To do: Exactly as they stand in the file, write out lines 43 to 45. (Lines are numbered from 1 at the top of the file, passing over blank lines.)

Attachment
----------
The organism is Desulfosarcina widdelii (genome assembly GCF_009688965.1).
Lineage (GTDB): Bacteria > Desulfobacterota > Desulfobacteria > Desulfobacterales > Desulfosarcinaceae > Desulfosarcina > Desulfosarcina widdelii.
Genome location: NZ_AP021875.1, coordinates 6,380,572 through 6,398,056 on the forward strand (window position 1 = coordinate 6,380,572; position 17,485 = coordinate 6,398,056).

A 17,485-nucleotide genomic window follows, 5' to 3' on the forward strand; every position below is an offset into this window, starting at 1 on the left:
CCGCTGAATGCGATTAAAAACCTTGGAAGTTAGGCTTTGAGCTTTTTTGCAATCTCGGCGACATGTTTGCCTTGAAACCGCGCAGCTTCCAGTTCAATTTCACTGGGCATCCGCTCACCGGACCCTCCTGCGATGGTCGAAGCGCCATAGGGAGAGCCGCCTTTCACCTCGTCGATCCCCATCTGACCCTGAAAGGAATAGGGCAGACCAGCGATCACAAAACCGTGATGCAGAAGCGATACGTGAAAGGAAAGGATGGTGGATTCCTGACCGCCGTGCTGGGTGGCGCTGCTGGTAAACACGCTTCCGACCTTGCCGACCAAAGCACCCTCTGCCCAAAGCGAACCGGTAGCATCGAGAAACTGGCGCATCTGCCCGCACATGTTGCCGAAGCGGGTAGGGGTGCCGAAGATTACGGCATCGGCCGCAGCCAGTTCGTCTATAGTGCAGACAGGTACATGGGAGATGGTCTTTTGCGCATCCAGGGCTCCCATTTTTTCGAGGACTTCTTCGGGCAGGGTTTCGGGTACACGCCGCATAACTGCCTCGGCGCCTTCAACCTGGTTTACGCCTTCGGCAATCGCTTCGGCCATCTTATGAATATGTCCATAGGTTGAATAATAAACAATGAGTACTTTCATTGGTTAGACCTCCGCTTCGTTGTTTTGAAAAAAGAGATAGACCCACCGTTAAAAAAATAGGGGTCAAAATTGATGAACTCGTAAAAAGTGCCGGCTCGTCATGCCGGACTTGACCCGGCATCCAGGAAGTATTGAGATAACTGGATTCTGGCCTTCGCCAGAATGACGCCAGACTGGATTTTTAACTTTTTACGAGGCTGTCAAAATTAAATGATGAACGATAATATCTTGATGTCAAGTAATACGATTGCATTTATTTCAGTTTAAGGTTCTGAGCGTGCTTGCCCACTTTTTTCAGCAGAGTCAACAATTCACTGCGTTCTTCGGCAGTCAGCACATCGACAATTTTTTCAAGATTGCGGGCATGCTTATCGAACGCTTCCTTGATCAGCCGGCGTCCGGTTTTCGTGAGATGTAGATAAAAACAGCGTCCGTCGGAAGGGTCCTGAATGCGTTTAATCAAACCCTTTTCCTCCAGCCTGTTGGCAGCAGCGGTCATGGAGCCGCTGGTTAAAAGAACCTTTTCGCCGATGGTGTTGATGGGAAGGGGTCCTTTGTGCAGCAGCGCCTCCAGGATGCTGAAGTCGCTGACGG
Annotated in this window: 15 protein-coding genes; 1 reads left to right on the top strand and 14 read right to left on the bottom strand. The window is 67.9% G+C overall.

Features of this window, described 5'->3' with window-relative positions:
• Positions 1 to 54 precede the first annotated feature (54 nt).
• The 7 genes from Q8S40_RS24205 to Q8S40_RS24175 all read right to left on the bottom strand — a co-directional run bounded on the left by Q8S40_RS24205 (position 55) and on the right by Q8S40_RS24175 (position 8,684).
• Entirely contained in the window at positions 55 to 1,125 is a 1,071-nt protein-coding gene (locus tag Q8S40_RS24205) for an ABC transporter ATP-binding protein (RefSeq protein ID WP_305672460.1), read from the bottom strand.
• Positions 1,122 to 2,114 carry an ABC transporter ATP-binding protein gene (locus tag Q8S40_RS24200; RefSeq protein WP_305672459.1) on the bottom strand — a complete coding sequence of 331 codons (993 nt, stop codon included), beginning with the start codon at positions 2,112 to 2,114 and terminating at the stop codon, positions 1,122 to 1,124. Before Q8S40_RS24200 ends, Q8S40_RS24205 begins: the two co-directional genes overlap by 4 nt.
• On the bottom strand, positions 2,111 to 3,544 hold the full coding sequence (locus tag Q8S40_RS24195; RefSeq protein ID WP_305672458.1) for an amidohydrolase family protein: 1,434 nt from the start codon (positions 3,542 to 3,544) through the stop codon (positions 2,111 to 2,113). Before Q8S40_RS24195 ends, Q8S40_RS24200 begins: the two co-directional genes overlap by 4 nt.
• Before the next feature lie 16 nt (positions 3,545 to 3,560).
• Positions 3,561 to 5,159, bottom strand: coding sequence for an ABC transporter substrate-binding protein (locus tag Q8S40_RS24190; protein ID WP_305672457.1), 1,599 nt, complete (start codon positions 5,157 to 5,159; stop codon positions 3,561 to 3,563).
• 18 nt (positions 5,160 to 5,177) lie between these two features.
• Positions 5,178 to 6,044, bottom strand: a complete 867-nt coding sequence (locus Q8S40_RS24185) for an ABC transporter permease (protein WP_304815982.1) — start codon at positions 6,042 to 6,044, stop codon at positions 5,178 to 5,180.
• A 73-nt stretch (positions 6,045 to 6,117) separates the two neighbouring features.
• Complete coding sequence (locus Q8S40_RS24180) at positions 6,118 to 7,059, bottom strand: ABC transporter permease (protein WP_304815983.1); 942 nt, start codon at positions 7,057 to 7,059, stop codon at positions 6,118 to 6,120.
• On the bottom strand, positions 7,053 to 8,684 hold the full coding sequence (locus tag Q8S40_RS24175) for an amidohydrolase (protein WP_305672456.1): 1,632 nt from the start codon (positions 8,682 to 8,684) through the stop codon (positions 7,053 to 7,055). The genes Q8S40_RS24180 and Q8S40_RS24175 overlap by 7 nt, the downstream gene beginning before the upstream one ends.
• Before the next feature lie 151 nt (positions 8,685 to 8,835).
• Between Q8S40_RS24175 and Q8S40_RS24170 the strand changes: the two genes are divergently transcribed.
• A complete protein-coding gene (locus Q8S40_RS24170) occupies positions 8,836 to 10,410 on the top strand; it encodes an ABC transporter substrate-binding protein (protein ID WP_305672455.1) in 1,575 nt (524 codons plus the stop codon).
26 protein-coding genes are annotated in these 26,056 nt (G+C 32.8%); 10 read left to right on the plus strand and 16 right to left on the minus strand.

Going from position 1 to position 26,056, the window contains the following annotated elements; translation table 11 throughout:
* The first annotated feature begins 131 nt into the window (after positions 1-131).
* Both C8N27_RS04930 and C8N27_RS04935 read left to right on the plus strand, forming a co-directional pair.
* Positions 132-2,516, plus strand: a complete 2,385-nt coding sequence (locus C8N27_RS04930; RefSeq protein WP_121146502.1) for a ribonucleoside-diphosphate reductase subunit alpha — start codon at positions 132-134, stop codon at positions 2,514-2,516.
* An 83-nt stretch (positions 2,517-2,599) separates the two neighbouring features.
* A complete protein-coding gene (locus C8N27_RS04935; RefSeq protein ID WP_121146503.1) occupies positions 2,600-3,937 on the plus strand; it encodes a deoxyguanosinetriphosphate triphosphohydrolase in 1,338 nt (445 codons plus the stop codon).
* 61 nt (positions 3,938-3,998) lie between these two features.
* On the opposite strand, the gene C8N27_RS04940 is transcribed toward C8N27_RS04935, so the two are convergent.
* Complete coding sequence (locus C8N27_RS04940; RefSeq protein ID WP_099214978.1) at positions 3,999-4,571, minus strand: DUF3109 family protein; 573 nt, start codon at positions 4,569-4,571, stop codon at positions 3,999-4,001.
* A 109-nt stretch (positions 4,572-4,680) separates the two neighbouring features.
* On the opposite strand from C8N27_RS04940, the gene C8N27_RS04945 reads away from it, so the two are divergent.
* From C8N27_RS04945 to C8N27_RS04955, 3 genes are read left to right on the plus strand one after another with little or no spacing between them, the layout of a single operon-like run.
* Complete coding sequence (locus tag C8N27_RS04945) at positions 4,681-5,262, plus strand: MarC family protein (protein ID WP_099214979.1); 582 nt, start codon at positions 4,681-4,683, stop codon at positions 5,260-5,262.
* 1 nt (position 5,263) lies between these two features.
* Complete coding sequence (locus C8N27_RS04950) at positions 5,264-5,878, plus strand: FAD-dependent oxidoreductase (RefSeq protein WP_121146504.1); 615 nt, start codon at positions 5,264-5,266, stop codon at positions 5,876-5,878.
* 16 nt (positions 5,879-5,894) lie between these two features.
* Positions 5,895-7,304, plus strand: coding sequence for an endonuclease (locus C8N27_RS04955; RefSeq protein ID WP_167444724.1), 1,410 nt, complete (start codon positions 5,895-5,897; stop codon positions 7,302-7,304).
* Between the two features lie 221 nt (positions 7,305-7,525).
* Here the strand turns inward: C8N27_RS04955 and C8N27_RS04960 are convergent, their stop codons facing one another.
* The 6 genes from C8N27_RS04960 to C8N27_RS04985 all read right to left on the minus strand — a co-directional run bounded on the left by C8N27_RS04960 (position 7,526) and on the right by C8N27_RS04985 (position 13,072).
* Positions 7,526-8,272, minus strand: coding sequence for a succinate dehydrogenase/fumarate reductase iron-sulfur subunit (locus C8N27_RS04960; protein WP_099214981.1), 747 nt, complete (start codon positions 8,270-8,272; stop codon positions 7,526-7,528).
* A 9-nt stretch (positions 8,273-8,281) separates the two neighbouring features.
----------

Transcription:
* The 6 genes from C8N27_RS04960 to C8N27_RS04985 all read right to left on the minus strand — a co-directional run bounded on the left by C8N27_RS04960 (position 7,526) and on the right by C8N27_RS04985 (position 13,072).
* Positions 7,526-8,272, minus strand: coding sequence for a succinate dehydrogenase/fumarate reductase iron-sulfur subunit (locus C8N27_RS04960; protein WP_099214981.1), 747 nt, complete (start codon positions 8,270-8,272; stop codon positions 7,526-7,528).
* A 9-nt stretch (positions 8,273-8,281) separates the two neighbouring features.